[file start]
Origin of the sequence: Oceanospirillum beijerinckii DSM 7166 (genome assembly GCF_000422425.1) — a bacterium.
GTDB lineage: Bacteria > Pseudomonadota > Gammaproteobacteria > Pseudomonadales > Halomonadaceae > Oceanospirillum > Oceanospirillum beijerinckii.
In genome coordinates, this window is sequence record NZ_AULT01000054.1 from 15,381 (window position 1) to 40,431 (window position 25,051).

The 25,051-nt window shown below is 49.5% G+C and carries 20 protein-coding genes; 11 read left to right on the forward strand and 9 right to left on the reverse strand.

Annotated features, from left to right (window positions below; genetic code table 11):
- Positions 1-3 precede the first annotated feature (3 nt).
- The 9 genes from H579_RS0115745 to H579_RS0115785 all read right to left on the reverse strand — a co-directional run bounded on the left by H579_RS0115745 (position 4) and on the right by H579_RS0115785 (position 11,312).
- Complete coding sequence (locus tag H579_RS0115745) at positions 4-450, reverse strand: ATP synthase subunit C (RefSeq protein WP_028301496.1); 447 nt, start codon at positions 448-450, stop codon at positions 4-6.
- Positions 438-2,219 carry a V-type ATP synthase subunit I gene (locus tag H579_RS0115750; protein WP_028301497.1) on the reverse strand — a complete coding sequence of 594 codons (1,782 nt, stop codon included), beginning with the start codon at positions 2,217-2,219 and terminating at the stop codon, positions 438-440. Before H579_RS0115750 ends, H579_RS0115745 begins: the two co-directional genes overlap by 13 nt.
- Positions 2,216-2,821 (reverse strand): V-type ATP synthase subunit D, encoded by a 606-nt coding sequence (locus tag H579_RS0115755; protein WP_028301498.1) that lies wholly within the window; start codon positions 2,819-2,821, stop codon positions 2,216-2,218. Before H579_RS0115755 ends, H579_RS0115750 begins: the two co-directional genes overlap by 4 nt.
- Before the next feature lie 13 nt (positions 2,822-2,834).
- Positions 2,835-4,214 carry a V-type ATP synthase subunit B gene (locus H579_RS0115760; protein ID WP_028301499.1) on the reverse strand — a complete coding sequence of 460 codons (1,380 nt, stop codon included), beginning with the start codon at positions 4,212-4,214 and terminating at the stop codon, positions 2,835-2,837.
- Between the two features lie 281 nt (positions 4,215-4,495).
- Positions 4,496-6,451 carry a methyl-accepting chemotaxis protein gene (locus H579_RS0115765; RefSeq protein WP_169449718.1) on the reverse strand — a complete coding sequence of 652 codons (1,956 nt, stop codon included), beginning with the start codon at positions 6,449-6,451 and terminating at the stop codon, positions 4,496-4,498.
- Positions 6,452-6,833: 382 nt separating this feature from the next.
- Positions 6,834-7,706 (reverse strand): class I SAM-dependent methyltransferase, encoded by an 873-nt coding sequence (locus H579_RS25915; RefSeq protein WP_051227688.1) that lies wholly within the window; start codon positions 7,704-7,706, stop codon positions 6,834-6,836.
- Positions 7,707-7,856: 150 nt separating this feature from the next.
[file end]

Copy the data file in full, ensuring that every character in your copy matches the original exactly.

Origin of the sequence: Oceanospirillum beijerinckii DSM 7166 (genome assembly GCF_000422425.1) — a bacterium.
GTDB lineage: Bacteria > Pseudomonadota > Gammaproteobacteria > Pseudomonadales > Halomonadaceae > Oceanospirillum > Oceanospirillum beijerinckii.
In genome coordinates, this window is sequence record NZ_AULT01000054.1 from 15,381 (window position 1) to 40,431 (window position 25,051).

The 25,051-nt window shown below is 49.5% G+C and carries 20 protein-coding genes; 11 read left to right on the forward strand and 9 right to left on the reverse strand.

Annotated features, from left to right (window positions below; genetic code table 11):
- Positions 1-3 precede the first annotated feature (3 nt).
- The 9 genes from H579_RS0115745 to H579_RS0115785 all read right to left on the reverse strand — a co-directional run bounded on the left by H579_RS0115745 (position 4) and on the right by H579_RS0115785 (position 11,312).
- Complete coding sequence (locus tag H579_RS0115745) at positions 4-450, reverse strand: ATP synthase subunit C (RefSeq protein WP_028301496.1); 447 nt, start codon at positions 448-450, stop codon at positions 4-6.
- Positions 438-2,219 carry a V-type ATP synthase subunit I gene (locus tag H579_RS0115750; protein WP_028301497.1) on the reverse strand — a complete coding sequence of 594 codons (1,782 nt, stop codon included), beginning with the start codon at positions 2,217-2,219 and terminating at the stop codon, positions 438-440. Before H579_RS0115750 ends, H579_RS0115745 begins: the two co-directional genes overlap by 13 nt.
- Positions 2,216-2,821 (reverse strand): V-type ATP synthase subunit D, encoded by a 606-nt coding sequence (locus tag H579_RS0115755; protein WP_028301498.1) that lies wholly within the window; start codon positions 2,819-2,821, stop codon positions 2,216-2,218. Before H579_RS0115755 ends, H579_RS0115750 begins: the two co-directional genes overlap by 4 nt.
- Before the next feature lie 13 nt (positions 2,822-2,834).
- Positions 2,835-4,214 carry a V-type ATP synthase subunit B gene (locus H579_RS0115760; protein ID WP_028301499.1) on the reverse strand — a complete coding sequence of 460 codons (1,380 nt, stop codon included), beginning with the start codon at positions 4,212-4,214 and terminating at the stop codon, positions 2,835-2,837.
- Between the two features lie 281 nt (positions 4,215-4,495).
- Positions 4,496-6,451 carry a methyl-accepting chemotaxis protein gene (locus H579_RS0115765; RefSeq protein WP_169449718.1) on the reverse strand — a complete coding sequence of 652 codons (1,956 nt, stop codon included), beginning with the start codon at positions 6,449-6,451 and terminating at the stop codon, positions 4,496-4,498.
- Positions 6,452-6,833: 382 nt separating this feature from the next.
- Positions 6,834-7,706 (reverse strand): class I SAM-dependent methyltransferase, encoded by an 873-nt coding sequence (locus H579_RS25915; RefSeq protein WP_051227688.1) that lies wholly within the window; start codon positions 7,704-7,706, stop codon positions 6,834-6,836.
- Positions 7,707-7,856: 150 nt separating this feature from the next.